Surviving Air Force Basic Training
How to Prepare for Air Force BMT
The Air Force has changed the way they develop young men and women into Air Force members, emphasizing war-fighting and remote deployment skills much more than they have in years past. The physical fitness standards are harder than previous decades. Greater emphasis on weapons training and classroom training is focused on combat-related skills such as first aid "buddy care," and chemical/biological weapons defense.
A real and active threat during deployments determines the changes from just military transition to training a military at war.
Historic Changes To Present Day AFBMT
In November of 2008, the Air Force changed the length of AFBMT. Training was expanded from 6½ weeks to 8½ weeks. In 2015, the Air Force again made changes to AFBMT schedule. Recruits will march in the graduation parade at the 7½ week mark — one week earlier than trainees traditionally have. But instead of heading off to technical training afterward, they'll return to AFBMT for the capstone (transition) week, when they'll cover in detail topics such as ethical decision making, wingmanship, resiliency, respect and sexual assault prevention and response.
Preparing for AFBMT
The Air Force only has one location for enlisted basic training: the 737th Training Group, at Lackland Air Force Base, in San Antonio, Texas. It doesn't matter if you're joining the active duty Air Force, the Air Force Reserves, or the Air National Guard.
All new Air Force recruits go through the same basic training at Lackland. Each year, over 35,000 new recruits go through AFBMT. The new AFBMT is not only designed to teach the fundamentals of military life but also places great emphasis on the Air Force Expeditionary Force (AEF) deployment cycle, which consists of pre-deployment, deployment and post-deployment phases.
Getting Ready to Go
There are many things you can do to prepare yourself for upcoming challenges both mental and physical. For instance, learning military time, chain of command, and more advanced study. Working out 5-6 days a week with running, backpacking, and calisthenics should be done at least 4-6 months prior to be fully prepared for the physical challenges. Going to training in shape will prevent you from failing events or likely injuring yourself due to being not accustomed to long days of work and physical effort. Getting in Shape is important but also knowing what to Tell Your Family about your training and what to Pack when you leave for Week Zero.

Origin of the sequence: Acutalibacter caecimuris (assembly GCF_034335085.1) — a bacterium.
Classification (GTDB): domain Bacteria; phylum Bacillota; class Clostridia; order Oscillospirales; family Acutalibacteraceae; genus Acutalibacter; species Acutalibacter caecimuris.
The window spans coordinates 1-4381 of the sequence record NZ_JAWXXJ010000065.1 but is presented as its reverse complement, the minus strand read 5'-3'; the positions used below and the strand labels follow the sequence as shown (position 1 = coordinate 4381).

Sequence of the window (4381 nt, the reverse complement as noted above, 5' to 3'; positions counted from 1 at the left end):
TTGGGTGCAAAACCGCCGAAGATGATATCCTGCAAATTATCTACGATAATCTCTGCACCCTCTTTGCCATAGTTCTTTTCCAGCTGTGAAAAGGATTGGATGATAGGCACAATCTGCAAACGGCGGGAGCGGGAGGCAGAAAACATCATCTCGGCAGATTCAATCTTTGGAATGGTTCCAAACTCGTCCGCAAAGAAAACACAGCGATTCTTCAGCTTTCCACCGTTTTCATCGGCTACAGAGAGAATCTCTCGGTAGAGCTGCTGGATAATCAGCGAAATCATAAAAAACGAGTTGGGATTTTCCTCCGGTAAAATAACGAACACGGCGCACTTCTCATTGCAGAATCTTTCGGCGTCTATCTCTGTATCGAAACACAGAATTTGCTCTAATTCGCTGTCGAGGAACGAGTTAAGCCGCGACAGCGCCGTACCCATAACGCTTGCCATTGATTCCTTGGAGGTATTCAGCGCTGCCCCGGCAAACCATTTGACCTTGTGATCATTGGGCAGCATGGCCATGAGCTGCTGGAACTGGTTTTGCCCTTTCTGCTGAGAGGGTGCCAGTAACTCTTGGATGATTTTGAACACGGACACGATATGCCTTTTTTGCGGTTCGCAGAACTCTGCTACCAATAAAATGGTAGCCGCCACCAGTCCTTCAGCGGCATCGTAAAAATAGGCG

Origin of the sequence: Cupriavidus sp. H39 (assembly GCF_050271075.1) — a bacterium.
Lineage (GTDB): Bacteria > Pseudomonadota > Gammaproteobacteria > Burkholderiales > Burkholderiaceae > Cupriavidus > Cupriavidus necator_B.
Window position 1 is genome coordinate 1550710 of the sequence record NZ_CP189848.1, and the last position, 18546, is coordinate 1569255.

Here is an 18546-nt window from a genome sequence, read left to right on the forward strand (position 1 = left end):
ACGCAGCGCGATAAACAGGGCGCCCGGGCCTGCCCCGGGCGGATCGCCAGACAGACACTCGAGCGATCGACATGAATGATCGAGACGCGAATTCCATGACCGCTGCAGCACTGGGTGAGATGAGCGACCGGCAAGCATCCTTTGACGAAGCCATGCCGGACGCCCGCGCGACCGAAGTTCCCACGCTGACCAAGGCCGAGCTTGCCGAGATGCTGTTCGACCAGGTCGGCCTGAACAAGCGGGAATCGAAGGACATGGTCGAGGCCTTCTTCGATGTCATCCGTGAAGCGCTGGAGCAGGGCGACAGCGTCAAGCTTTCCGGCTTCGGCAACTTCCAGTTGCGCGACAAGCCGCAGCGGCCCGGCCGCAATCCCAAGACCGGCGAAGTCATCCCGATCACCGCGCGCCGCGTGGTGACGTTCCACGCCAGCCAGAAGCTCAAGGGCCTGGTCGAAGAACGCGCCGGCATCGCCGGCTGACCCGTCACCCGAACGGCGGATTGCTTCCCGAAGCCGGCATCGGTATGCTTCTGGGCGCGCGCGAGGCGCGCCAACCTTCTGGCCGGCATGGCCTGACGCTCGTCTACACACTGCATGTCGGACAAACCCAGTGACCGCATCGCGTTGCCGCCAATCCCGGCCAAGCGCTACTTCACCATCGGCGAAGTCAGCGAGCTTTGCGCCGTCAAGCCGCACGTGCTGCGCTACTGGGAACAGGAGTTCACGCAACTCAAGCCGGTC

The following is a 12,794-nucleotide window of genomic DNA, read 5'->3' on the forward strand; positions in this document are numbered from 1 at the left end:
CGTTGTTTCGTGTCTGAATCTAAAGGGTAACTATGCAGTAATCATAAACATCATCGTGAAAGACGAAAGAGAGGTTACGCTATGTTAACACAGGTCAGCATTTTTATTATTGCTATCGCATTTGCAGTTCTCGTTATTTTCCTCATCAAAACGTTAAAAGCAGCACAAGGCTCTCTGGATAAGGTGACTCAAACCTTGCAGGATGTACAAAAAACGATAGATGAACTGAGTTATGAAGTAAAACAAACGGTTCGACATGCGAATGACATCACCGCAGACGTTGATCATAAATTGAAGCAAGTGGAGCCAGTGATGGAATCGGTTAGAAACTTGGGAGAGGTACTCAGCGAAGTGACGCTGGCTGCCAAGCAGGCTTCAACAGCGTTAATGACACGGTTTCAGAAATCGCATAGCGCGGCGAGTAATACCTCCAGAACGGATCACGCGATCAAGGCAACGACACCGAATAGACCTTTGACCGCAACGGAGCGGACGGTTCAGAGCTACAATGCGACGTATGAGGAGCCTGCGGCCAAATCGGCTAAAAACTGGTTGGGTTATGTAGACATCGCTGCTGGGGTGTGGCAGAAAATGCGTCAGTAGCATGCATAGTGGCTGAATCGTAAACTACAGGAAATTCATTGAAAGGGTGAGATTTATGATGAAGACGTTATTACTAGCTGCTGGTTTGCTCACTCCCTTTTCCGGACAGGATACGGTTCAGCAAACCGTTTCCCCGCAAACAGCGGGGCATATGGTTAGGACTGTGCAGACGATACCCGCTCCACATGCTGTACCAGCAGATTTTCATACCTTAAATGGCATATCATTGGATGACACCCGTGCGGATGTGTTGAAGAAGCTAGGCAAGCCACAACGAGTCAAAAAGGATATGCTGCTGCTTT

Eight and a Half Weeks of Training
Week Zero - Processing Week - This week is all about the basics. You will receive a haircut, get issued your clothes, and learn what your life will be like the following 8 weeks. Basically, this week is an administrative week.
Week One - You start training this week with early wake-ups, workouts, and long days. You will continue a few of the military processing issues and tests (medical/dental). Expect to be tired after long days of military training.
Week Two - You will continue regular workouts and many hours of drill (marching with weapons) as they get tougher than previous weeks and attend a significant number of classes on many topics.
From career counseling to weapon handling and maintenance to Air Force History, you will receive a full day of training every day.
Week Three - You receive your service dress uniform complete with an all-weather coat, a lightweight jacket, ties, a flight cap, belt and buckle, and low-quarter shoes. Be prepared to quickly get dressed in and out of all uniforms.
Week Four - Tactical training continues and advances as you will start to learn defensive fighting techniques like cover and concealment, as well as lifesaving skills (advanced first aid). Learning to prevent bleeding and keep an open airway are a couple of the skills you will learn that might save a life.
Week Five - BEAST Week. This week is a challenge both mentally and physically enduring long hours of physical training, combatives, and tactical skills tests.
Some will recall this as the most fun week of training. Being physically prepared enables you to enjoy this week of applying skills you have learned the first month of training.
Week Six - Testing Week: You will be tested often during training, but this is the week where the PT test, academic tests, and general military bearing all come into question and an objective grade will be given to recruits. This week will determine your class ranking and awards given at the end of training.
Week Seven - Graduation Week. Welcome to the Air Force.
Week Eight - Airmen's Week: This is the final step before the new Airmen advance to their assigned technical training.
One of the best pieces of advice you can absorb is to workout 5-6 days a week, but also work the rest of the day doing things. Whether you have a full-time job or you keep yourself moving all day a few months prior this activity will help you be able to handle long days of physical, classroom, and work activity.